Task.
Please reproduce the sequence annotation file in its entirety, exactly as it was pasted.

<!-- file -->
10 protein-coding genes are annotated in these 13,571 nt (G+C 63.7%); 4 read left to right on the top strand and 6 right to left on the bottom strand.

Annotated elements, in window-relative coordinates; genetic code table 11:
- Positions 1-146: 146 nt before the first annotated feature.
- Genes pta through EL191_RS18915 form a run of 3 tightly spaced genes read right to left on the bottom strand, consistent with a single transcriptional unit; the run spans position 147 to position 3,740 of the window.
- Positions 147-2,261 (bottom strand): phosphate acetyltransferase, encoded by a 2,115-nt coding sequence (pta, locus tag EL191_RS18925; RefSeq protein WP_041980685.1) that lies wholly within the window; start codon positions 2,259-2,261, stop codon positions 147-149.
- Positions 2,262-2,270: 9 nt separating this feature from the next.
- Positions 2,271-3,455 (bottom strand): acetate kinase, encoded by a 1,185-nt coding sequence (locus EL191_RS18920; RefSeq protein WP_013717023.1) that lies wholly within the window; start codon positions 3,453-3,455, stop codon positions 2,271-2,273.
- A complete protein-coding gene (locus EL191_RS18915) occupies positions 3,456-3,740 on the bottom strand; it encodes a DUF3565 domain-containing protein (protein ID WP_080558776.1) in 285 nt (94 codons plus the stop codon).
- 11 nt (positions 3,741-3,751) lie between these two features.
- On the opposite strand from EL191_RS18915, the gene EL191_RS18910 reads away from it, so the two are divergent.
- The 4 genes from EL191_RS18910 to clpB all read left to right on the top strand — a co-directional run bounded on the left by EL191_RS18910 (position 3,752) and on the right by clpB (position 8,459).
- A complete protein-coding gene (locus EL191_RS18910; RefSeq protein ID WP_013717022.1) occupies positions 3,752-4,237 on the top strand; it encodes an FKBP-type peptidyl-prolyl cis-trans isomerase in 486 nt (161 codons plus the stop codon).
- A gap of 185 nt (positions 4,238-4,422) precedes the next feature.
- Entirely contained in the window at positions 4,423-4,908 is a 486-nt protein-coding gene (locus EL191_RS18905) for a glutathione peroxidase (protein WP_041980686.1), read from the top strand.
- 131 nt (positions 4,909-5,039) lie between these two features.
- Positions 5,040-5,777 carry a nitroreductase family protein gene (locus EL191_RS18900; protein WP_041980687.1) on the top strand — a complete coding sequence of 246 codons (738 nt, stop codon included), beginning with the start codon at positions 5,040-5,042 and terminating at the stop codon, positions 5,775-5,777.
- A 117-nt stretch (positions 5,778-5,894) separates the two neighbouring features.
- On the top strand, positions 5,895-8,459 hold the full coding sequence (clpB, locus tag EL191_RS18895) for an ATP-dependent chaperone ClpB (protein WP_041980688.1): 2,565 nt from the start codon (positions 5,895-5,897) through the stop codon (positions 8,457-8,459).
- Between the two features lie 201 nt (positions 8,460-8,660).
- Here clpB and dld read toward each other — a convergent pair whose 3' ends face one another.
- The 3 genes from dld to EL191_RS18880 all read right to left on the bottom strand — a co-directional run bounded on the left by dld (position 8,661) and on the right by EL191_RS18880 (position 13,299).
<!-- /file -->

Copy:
10 protein-coding genes are annotated in these 13,571 nt (G+C 63.7%); 4 read left to right on the top strand and 6 right to left on the bottom strand.

Annotated elements, in window-relative coordinates; genetic code table 11:
- Positions 1-146: 146 nt before the first annotated feature.
- Genes pta through EL191_RS18915 form a run of 3 tightly spaced genes read right to left on the bottom strand, consistent with a single transcriptional unit; the run spans position 147 to position 3,740 of the window.
- Positions 147-2,261 (bottom strand): phosphate acetyltransferase, encoded by a 2,115-nt coding sequence (pta, locus tag EL191_RS18925; RefSeq protein WP_041980685.1) that lies wholly within the window; start codon positions 2,259-2,261, stop codon positions 147-149.
- Positions 2,262-2,270: 9 nt separating this feature from the next.
- Positions 2,271-3,455 (bottom strand): acetate kinase, encoded by a 1,185-nt coding sequence (locus EL191_RS18920; RefSeq protein WP_013717023.1) that lies wholly within the window; start codon positions 3,453-3,455, stop codon positions 2,271-2,273.
- A complete protein-coding gene (locus EL191_RS18915) occupies positions 3,456-3,740 on the bottom strand; it encodes a DUF3565 domain-containing protein (protein ID WP_080558776.1) in 285 nt (94 codons plus the stop codon).
- 11 nt (positions 3,741-3,751) lie between these two features.
- On the opposite strand from EL191_RS18915, the gene EL191_RS18910 reads away from it, so the two are divergent.
- The 4 genes from EL191_RS18910 to clpB all read left to right on the top strand — a co-directional run bounded on the left by EL191_RS18910 (position 3,752) and on the right by clpB (position 8,459).
- A complete protein-coding gene (locus EL191_RS18910; RefSeq protein ID WP_013717022.1) occupies positions 3,752-4,237 on the top strand; it encodes an FKBP-type peptidyl-prolyl cis-trans isomerase in 486 nt (161 codons plus the stop codon).
- A gap of 185 nt (positions 4,238-4,422) precedes the next feature.
- Entirely contained in the window at positions 4,423-4,908 is a 486-nt protein-coding gene (locus EL191_RS18905) for a glutathione peroxidase (protein WP_041980686.1), read from the top strand.
- 131 nt (positions 4,909-5,039) lie between these two features.
- Positions 5,040-5,777 carry a nitroreductase family protein gene (locus EL191_RS18900; protein WP_041980687.1) on the top strand — a complete coding sequence of 246 codons (738 nt, stop codon included), beginning with the start codon at positions 5,040-5,042 and terminating at the stop codon, positions 5,775-5,777.
- A 117-nt stretch (positions 5,778-5,894) separates the two neighbouring features.
- On the top strand, positions 5,895-8,459 hold the full coding sequence (clpB, locus tag EL191_RS18895) for an ATP-dependent chaperone ClpB (protein WP_041980688.1): 2,565 nt from the start codon (positions 5,895-5,897) through the stop codon (positions 8,457-8,459).
- Between the two features lie 201 nt (positions 8,460-8,660).
- Here clpB and dld read toward each other — a convergent pair whose 3' ends face one another.
- The 3 genes from dld to EL191_RS18880 all read right to left on the bottom strand — a co-directional run bounded on the left by dld (position 8,661) and on the right by EL191_RS18880 (position 13,299).